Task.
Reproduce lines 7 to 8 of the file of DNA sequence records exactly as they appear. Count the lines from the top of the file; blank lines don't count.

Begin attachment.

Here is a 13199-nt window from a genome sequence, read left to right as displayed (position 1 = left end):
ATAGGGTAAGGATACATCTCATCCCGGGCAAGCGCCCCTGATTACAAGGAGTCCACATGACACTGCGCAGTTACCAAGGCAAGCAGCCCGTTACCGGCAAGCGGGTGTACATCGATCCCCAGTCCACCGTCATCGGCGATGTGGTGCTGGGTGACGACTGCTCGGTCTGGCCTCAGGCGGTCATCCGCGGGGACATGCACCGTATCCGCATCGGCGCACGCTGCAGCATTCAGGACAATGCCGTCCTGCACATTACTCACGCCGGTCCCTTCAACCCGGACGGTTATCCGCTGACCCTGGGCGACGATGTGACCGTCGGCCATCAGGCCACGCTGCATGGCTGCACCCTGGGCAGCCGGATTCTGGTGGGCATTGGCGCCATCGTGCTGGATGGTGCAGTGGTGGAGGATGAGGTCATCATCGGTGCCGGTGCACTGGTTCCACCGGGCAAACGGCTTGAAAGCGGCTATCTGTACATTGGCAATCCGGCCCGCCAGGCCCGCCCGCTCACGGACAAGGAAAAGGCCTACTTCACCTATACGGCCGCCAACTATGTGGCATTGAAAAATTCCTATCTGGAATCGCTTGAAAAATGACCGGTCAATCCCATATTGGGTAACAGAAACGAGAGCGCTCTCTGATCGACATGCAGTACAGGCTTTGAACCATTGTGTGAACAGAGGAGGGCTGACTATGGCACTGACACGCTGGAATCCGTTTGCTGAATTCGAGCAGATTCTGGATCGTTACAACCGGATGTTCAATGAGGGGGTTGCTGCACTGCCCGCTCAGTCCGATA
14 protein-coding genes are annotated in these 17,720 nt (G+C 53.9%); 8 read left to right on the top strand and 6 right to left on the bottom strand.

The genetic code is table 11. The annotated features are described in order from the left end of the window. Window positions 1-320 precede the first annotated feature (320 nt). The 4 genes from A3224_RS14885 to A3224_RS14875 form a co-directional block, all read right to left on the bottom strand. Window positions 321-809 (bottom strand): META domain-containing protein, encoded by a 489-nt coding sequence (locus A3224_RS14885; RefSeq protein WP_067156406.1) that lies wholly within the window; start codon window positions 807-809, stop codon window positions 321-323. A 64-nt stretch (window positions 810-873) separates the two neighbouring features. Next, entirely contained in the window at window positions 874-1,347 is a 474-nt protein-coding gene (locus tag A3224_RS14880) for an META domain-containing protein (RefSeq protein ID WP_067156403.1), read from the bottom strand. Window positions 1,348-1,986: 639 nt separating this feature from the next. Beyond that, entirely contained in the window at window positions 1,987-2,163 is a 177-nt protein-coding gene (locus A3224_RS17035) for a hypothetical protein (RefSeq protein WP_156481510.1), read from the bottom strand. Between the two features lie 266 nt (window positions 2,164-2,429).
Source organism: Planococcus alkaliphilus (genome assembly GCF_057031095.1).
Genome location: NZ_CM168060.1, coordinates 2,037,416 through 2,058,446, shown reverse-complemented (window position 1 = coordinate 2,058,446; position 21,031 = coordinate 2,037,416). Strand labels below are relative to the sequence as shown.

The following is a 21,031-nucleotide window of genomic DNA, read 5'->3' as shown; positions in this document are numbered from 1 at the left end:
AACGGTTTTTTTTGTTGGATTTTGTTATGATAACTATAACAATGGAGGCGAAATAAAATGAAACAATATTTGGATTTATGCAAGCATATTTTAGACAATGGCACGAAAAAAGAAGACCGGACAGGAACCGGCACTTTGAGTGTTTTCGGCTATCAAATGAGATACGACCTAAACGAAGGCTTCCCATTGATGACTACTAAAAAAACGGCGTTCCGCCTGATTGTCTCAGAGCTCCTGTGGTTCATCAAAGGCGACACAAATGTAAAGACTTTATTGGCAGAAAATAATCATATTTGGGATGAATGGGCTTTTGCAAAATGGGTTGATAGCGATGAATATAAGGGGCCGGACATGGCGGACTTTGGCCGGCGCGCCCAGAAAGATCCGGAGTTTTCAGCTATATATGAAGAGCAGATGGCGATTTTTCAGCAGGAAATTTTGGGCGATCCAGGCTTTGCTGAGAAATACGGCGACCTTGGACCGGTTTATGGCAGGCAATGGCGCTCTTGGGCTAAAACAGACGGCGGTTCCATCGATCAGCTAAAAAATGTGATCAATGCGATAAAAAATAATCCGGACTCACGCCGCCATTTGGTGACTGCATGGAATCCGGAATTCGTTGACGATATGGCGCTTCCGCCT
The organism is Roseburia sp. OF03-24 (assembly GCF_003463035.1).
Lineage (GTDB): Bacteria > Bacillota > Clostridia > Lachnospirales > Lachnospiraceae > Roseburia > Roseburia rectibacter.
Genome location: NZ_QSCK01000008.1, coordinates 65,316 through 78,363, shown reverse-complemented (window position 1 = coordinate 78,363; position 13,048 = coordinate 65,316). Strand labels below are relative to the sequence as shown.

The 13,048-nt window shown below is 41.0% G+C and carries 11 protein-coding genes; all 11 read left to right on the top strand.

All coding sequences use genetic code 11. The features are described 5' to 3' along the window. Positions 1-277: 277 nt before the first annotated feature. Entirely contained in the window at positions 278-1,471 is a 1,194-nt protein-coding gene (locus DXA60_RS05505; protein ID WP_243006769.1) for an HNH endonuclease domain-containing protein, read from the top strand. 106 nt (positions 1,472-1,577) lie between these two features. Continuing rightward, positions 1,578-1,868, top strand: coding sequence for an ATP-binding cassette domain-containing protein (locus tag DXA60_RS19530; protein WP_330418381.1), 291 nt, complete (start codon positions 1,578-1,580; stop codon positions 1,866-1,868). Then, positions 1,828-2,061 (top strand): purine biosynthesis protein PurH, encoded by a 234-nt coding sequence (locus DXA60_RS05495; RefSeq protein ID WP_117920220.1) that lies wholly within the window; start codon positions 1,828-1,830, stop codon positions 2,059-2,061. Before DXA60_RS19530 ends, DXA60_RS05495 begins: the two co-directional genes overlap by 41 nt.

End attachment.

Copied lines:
The following is a 21,031-nucleotide window of genomic DNA, read 5'->3' as shown; positions in this document are numbered from 1 at the left end:
AACGGTTTTTTTTGTTGGATTTTGTTATGATAACTATAACAATGGAGGCGAAATAAAATGAAACAATATTTGGATTTATGCAAGCATATTTTAGACAATGGCACGAAAAAAGAAGACCGGACAGGAACCGGCACTTTGAGTGTTTTCGGCTATCAAATGAGATACGACCTAAACGAAGGCTTCCCATTGATGACTACTAAAAAAACGGCGTTCCGCCTGATTGTCTCAGAGCTCCTGTGGTTCATCAAAGGCGACACAAATGTAAAGACTTTATTGGCAGAAAATAATCATATTTGGGATGAATGGGCTTTTGCAAAATGGGTTGATAGCGATGAATATAAGGGGCCGGACATGGCGGACTTTGGCCGGCGCGCCCAGAAAGATCCGGAGTTTTCAGCTATATATGAAGAGCAGATGGCGATTTTTCAGCAGGAAATTTTGGGCGATCCAGGCTTTGCTGAGAAATACGGCGACCTTGGACCGGTTTATGGCAGGCAATGGCGCTCTTGGGCTAAAACAGACGGCGGTTCCATCGATCAGCTAAAAAATGTGATCAATGCGATAAAAAATAATCCGGACTCACGCCGCCATTTGGTGACTGCATGGAATCCGGAATTCGTTGACGATATGGCGCTTCCGCCT